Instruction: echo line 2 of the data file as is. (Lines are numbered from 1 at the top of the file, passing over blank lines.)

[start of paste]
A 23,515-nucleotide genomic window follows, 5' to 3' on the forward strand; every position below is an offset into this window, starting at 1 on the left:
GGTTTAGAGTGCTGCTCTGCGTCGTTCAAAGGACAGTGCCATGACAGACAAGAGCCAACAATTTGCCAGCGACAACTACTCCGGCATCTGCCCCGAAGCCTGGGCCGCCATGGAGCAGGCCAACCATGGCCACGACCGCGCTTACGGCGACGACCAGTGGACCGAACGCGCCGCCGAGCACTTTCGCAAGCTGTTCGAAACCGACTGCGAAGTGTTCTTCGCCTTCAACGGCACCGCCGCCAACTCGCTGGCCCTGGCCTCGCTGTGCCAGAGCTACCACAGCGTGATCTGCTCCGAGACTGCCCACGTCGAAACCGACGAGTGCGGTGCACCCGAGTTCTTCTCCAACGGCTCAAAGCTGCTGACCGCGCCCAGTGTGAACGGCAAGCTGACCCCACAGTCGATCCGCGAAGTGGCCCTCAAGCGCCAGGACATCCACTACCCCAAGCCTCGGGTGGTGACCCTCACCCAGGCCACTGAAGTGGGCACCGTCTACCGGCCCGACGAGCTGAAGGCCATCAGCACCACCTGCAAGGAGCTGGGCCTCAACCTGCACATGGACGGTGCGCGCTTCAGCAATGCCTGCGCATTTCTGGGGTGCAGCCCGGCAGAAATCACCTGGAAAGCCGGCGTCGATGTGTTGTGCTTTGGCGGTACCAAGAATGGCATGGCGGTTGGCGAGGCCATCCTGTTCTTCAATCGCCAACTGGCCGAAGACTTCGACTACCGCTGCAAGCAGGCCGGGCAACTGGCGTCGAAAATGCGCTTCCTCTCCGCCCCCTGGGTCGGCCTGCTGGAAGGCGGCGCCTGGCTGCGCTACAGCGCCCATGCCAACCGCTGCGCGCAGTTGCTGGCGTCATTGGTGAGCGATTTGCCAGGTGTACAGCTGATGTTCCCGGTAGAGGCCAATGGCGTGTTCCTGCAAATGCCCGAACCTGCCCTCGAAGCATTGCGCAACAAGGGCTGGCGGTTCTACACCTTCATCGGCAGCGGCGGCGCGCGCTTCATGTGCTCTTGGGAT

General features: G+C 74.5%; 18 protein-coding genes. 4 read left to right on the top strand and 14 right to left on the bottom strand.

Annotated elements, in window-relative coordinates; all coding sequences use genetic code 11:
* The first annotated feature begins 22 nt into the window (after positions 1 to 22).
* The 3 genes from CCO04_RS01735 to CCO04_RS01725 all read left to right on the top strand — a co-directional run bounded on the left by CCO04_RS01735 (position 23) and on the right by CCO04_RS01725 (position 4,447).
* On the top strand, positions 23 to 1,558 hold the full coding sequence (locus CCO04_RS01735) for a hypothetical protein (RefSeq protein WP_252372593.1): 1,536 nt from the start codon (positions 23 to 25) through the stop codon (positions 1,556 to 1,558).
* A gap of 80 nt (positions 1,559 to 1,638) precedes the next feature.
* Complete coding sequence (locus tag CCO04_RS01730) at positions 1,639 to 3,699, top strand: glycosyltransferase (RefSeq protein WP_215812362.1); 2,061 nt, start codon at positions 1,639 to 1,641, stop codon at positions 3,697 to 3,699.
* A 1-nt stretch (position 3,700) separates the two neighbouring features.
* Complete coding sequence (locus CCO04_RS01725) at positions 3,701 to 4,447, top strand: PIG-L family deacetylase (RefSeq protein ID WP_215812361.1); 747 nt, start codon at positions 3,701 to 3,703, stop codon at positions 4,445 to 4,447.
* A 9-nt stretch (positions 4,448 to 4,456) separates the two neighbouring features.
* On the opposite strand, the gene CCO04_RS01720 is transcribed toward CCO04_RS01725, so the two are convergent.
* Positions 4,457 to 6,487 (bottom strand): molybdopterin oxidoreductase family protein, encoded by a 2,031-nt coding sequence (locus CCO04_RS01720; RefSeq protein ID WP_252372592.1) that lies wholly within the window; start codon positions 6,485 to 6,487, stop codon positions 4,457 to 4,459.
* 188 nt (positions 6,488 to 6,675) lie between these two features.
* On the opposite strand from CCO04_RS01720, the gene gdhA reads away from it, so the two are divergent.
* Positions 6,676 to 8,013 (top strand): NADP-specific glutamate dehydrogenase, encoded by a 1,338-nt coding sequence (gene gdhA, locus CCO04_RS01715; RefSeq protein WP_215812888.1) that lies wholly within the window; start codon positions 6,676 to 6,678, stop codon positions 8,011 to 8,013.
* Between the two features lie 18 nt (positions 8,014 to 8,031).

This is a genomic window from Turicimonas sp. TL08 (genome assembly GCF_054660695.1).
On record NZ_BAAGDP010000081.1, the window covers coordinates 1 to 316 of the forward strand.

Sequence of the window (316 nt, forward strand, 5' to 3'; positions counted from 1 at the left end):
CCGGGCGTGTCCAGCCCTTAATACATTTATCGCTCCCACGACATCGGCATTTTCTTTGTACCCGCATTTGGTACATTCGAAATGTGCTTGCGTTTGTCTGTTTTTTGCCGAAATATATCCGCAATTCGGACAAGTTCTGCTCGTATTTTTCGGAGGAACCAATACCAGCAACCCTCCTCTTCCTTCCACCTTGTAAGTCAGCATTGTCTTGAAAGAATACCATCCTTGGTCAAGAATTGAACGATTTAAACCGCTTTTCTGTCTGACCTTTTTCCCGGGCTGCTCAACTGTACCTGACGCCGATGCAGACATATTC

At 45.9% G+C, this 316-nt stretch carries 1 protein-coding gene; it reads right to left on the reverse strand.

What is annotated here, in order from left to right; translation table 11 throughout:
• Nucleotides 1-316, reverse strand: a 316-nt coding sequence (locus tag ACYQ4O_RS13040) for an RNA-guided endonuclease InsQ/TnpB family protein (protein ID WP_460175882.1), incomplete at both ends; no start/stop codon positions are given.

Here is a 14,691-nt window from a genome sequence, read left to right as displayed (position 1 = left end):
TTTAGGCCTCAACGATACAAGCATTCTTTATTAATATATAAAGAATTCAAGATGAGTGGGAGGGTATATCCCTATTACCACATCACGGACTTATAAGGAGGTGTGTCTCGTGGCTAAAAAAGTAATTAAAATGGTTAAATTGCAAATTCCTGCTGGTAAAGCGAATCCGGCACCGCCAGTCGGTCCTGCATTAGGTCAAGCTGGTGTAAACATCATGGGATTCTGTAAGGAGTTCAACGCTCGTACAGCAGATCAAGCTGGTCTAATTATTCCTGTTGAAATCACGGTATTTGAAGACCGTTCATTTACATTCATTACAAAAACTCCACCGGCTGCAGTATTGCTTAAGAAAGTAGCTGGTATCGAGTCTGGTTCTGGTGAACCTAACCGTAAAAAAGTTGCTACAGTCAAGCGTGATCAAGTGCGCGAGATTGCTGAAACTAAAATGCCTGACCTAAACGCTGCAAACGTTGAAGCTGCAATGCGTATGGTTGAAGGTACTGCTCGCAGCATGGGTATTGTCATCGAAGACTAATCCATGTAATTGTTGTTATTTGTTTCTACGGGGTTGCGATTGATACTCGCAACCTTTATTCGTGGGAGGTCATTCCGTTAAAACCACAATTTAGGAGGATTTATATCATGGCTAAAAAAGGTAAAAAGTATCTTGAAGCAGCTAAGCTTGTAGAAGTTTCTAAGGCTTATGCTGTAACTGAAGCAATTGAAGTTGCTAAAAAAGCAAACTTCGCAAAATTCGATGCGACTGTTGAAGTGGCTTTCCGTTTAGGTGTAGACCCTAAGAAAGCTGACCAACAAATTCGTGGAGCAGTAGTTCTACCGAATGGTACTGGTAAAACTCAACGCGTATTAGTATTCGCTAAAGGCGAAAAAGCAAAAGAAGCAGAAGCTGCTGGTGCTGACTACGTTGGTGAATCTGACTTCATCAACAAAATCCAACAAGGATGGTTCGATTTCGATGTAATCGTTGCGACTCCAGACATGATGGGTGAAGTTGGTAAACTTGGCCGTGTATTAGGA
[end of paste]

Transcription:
GGTTTAGAGTGCTGCTCTGCGTCGTTCAAAGGACAGTGCCATGACAGACAAGAGCCAACAATTTGCCAGCGACAACTACTCCGGCATCTGCCCCGAAGCCTGGGCCGCCATGGAGCAGGCCAACCATGGCCACGACCGCGCTTACGGCGACGACCAGTGGACCGAACGCGCCGCCGAGCACTTTCGCAAGCTGTTCGAAACCGACTGCGAAGTGTTCTTCGCCTTCAACGGCACCGCCGCCAACTCGCTGGCCCTGGCCTCGCTGTGCCAGAGCTACCACAGCGTGATCTGCTCCGAGACTGCCCACGTCGAAACCGACGAGTGCGGTGCACCCGAGTTCTTCTCCAACGGCTCAAAGCTGCTGACCGCGCCCAGTGTGAACGGCAAGCTGACCCCACAGTCGATCCGCGAAGTGGCCCTCAAGCGCCAGGACATCCACTACCCCAAGCCTCGGGTGGTGACCCTCACCCAGGCCACTGAAGTGGGCACCGTCTACCGGCCCGACGAGCTGAAGGCCATCAGCACCACCTGCAAGGAGCTGGGCCTCAACCTGCACATGGACGGTGCGCGCTTCAGCAATGCCTGCGCATTTCTGGGGTGCAGCCCGGCAGAAATCACCTGGAAAGCCGGCGTCGATGTGTTGTGCTTTGGCGGTACCAAGAATGGCATGGCGGTTGGCGAGGCCATCCTGTTCTTCAATCGCCAACTGGCCGAAGACTTCGACTACCGCTGCAAGCAGGCCGGGCAACTGGCGTCGAAAATGCGCTTCCTCTCCGCCCCCTGGGTCGGCCTGCTGGAAGGCGGCGCCTGGCTGCGCTACAGCGCCCATGCCAACCGCTGCGCGCAGTTGCTGGCGTCATTGGTGAGCGATTTGCCAGGTGTACAGCTGATGTTCCCGGTAGAGGCCAATGGCGTGTTCCTGCAAATGCCCGAACCTGCCCTCGAAGCATTGCGCAACAAGGGCTGGCGGTTCTACACCTTCATCGGCAGCGGCGGCGCGCGCTTCATGTGCTCTTGGGAT